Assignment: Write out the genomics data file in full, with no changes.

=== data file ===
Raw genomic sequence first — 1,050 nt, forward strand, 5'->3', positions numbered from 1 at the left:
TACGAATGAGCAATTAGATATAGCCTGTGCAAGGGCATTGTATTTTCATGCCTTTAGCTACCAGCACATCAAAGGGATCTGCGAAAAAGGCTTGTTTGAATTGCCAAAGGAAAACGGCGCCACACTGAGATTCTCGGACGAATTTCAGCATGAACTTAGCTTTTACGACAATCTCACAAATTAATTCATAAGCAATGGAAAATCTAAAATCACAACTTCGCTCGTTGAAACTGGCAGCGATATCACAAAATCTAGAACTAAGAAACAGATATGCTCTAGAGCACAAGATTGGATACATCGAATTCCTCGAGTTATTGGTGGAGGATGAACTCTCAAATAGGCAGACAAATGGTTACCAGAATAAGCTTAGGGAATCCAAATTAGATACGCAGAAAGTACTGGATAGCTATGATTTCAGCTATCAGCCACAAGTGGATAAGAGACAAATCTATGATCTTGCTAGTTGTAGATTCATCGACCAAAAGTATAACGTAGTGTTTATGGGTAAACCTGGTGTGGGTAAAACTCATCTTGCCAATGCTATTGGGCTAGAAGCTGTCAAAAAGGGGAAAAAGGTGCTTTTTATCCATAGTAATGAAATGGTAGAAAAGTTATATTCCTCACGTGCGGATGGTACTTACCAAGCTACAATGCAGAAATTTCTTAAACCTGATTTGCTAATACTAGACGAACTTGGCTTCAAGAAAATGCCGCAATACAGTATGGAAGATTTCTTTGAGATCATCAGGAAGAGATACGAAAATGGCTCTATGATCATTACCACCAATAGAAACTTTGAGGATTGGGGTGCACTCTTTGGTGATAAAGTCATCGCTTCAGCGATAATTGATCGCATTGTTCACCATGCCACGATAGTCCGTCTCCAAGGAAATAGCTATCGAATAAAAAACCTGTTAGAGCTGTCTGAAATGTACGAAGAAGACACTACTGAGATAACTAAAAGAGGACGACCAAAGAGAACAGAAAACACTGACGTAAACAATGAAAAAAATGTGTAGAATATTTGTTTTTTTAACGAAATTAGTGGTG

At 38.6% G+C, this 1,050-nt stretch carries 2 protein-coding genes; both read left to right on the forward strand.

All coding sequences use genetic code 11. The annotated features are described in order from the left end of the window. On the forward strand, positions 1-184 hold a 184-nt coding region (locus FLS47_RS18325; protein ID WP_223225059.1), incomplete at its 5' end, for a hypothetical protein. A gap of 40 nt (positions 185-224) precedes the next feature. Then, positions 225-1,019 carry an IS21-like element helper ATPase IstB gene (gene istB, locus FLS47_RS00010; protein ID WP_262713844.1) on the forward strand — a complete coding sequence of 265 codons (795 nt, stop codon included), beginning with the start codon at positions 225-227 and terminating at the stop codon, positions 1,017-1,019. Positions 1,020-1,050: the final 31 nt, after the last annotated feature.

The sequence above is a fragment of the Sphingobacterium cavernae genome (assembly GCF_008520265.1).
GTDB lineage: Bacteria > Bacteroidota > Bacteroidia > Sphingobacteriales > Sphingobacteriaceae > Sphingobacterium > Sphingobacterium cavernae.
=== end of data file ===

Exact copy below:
Raw genomic sequence first — 1,050 nt, forward strand, 5'->3', positions numbered from 1 at the left:
TACGAATGAGCAATTAGATATAGCCTGTGCAAGGGCATTGTATTTTCATGCCTTTAGCTACCAGCACATCAAAGGGATCTGCGAAAAAGGCTTGTTTGAATTGCCAAAGGAAAACGGCGCCACACTGAGATTCTCGGACGAATTTCAGCATGAACTTAGCTTTTACGACAATCTCACAAATTAATTCATAAGCAATGGAAAATCTAAAATCACAACTTCGCTCGTTGAAACTGGCAGCGATATCACAAAATCTAGAACTAAGAAACAGATATGCTCTAGAGCACAAGATTGGATACATCGAATTCCTCGAGTTATTGGTGGAGGATGAACTCTCAAATAGGCAGACAAATGGTTACCAGAATAAGCTTAGGGAATCCAAATTAGATACGCAGAAAGTACTGGATAGCTATGATTTCAGCTATCAGCCACAAGTGGATAAGAGACAAATCTATGATCTTGCTAGTTGTAGATTCATCGACCAAAAGTATAACGTAGTGTTTATGGGTAAACCTGGTGTGGGTAAAACTCATCTTGCCAATGCTATTGGGCTAGAAGCTGTCAAAAAGGGGAAAAAGGTGCTTTTTATCCATAGTAATGAAATGGTAGAAAAGTTATATTCCTCACGTGCGGATGGTACTTACCAAGCTACAATGCAGAAATTTCTTAAACCTGATTTGCTAATACTAGACGAACTTGGCTTCAAGAAAATGCCGCAATACAGTATGGAAGATTTCTTTGAGATCATCAGGAAGAGATACGAAAATGGCTCTATGATCATTACCACCAATAGAAACTTTGAGGATTGGGGTGCACTCTTTGGTGATAAAGTCATCGCTTCAGCGATAATTGATCGCATTGTTCACCATGCCACGATAGTCCGTCTCCAAGGAAATAGCTATCGAATAAAAAACCTGTTAGAGCTGTCTGAAATGTACGAAGAAGACACTACTGAGATAACTAAAAGAGGACGACCAAAGAGAACAGAAAACACTGACGTAAACAATGAAAAAAATGTGTAGAATATTTGTTTTTTTAACGAAATTAGTGGTG

At 38.6% G+C, this 1,050-nt stretch carries 2 protein-coding genes; both read left to right on the forward strand.

All coding sequences use genetic code 11. The annotated features are described in order from the left end of the window. On the forward strand, positions 1-184 hold a 184-nt coding region (locus FLS47_RS18325; protein ID WP_223225059.1), incomplete at its 5' end, for a hypothetical protein. A gap of 40 nt (positions 185-224) precedes the next feature. Then, positions 225-1,019 carry an IS21-like element helper ATPase IstB gene (gene istB, locus FLS47_RS00010; protein ID WP_262713844.1) on the forward strand — a complete coding sequence of 265 codons (795 nt, stop codon included), beginning with the start codon at positions 225-227 and terminating at the stop codon, positions 1,017-1,019. Positions 1,020-1,050: the final 31 nt, after the last annotated feature.

The sequence above is a fragment of the Sphingobacterium cavernae genome (assembly GCF_008520265.1).
GTDB lineage: Bacteria > Bacteroidota > Bacteroidia > Sphingobacteriales > Sphingobacteriaceae > Sphingobacterium > Sphingobacterium cavernae.